The extraordinary economic performance of China between the onset of the reform era
in the early 1980s and the global financial crisis was mainly driven by export-led economic
growth model, which was supported by high productivity of labour-intensive manufactures, low wages, and export-stimulating policies. The export-led model reached its peak in the decade between 2001 and 2011, where exports as a share of China’s GDP increased from 20% in 2001 to a height of 36% in 2006.
High price competitiveness of Chinese products pushed many other manufacturers of consumer products (from Europe, Japan, and the US to some extent) out of the foreign markets, providing high export revenues to Chinese enterprises (mainly, stateowned ones), which were partly reinvested to productive capacities and partly accumulated in the form of international reserves.
The global financial crisis has changed the global environment dramatically. Exports
as a percentage of GDP dropped abruptly, falling by 25% during the 2011 crisis.This fall was
due to a sharp decline in external demand from markets in Europe, North America, and Japan.
In 2001–2011, the cost of labour in China increased relative to other Asian economies, such as Vietnam, resulting in an increase of Chinese investment towards lower-cost Asian economies. With China’s working-age population as a proportion of the general population peaking in 2012, the country was facing further increases in the cost of labour.
The sharp drop in foreign demand revealed vulnerabilities of traditional economic-growth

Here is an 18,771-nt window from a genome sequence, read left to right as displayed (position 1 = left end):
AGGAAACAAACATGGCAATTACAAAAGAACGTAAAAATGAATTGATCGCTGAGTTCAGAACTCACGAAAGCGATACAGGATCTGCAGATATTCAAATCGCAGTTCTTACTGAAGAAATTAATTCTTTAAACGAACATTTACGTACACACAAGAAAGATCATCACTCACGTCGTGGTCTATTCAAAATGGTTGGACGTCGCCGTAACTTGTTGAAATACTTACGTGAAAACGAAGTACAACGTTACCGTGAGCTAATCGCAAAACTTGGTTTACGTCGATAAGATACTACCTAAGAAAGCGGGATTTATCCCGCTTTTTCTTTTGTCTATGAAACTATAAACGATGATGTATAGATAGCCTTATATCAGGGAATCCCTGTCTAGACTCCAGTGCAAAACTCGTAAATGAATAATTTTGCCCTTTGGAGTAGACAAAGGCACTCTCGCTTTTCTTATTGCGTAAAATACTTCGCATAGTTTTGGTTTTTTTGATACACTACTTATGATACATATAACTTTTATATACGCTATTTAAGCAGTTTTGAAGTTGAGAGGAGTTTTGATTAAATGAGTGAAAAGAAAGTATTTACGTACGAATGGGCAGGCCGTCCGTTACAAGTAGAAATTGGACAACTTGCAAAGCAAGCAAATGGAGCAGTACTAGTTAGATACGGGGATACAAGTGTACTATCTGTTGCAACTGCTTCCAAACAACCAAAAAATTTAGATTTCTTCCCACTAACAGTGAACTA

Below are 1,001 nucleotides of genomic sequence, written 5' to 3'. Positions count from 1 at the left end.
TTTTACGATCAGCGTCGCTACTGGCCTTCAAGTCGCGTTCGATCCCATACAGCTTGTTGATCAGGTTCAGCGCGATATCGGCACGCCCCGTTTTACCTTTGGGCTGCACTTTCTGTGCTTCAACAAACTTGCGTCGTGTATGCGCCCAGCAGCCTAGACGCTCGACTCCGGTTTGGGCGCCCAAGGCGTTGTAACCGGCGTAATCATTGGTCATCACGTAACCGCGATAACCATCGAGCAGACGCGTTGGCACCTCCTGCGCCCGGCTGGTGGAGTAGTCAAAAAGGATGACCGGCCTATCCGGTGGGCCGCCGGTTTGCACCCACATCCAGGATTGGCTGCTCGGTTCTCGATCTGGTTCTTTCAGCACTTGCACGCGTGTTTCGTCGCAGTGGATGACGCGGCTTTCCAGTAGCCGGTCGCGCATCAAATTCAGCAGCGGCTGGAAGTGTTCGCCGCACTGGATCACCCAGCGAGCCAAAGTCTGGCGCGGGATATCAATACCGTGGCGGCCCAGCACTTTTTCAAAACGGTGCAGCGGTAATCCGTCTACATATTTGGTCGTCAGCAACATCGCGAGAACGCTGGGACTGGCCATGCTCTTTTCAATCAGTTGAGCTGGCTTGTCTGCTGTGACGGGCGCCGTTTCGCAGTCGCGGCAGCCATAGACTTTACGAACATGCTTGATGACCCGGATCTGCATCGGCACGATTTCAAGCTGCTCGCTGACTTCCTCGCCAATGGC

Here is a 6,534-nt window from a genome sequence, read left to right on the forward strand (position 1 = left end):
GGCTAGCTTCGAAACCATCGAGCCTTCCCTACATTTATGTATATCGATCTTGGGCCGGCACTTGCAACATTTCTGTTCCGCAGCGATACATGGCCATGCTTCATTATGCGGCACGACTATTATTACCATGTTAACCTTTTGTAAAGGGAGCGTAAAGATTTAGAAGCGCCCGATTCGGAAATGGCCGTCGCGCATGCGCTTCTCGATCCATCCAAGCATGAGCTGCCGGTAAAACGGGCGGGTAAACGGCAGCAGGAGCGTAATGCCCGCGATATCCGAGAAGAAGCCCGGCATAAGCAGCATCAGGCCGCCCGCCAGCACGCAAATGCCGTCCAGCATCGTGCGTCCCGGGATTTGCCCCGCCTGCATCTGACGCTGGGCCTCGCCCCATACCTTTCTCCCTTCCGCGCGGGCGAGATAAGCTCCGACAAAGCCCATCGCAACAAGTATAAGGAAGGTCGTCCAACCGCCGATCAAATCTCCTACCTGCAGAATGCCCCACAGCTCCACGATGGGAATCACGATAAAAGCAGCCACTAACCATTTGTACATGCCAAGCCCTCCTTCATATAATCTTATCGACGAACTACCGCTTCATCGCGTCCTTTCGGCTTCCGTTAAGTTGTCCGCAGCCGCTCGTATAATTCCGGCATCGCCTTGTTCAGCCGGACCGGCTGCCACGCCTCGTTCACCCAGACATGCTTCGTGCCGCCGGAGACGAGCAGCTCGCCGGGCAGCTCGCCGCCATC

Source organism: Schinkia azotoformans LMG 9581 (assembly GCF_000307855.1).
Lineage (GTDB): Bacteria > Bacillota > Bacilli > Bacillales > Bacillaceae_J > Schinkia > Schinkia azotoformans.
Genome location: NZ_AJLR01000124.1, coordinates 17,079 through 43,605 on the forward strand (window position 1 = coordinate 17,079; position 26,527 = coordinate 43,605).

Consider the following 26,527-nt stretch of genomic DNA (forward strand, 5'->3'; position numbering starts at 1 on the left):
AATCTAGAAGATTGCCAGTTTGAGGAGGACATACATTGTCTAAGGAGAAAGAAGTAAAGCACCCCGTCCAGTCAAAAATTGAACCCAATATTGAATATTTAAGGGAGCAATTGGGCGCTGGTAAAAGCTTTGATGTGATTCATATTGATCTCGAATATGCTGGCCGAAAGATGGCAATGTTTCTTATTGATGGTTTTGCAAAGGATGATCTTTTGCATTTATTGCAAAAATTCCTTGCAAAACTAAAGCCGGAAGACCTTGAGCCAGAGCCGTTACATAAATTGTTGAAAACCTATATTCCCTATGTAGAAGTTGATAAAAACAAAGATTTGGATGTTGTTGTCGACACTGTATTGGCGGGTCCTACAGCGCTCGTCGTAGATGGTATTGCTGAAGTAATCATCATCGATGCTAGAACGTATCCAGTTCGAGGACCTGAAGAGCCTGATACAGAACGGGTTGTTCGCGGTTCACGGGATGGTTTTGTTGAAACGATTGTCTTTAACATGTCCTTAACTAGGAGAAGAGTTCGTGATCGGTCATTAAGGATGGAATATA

model – its extremely high dependence on global environment. Excessive supply led to economic slowdown from the previous double-digit rates, lowering even paces of international reserves accumulation and rising deflationary pressure. Despite the subsequent revival of foreign demand, its quality and consumers’ preferences have changed.
Low-cost advantages have given place to innovativeness and quality of produced goods, their adaptability to streamlined manufacture. Rapid development of information and communication technologies pushed demand for services and network commodities, resulting in new challenges as well as new forms and instruments of global competition.
It became obvious that the China’s economy entered a critical stage of its development.
It needed to integrate into new reality, diversify its economic growth sources, adopt structural reforms, as well as find new instruments and mechanisms of their implementation in order to transform into a higher-value knowledge and technology-based economy.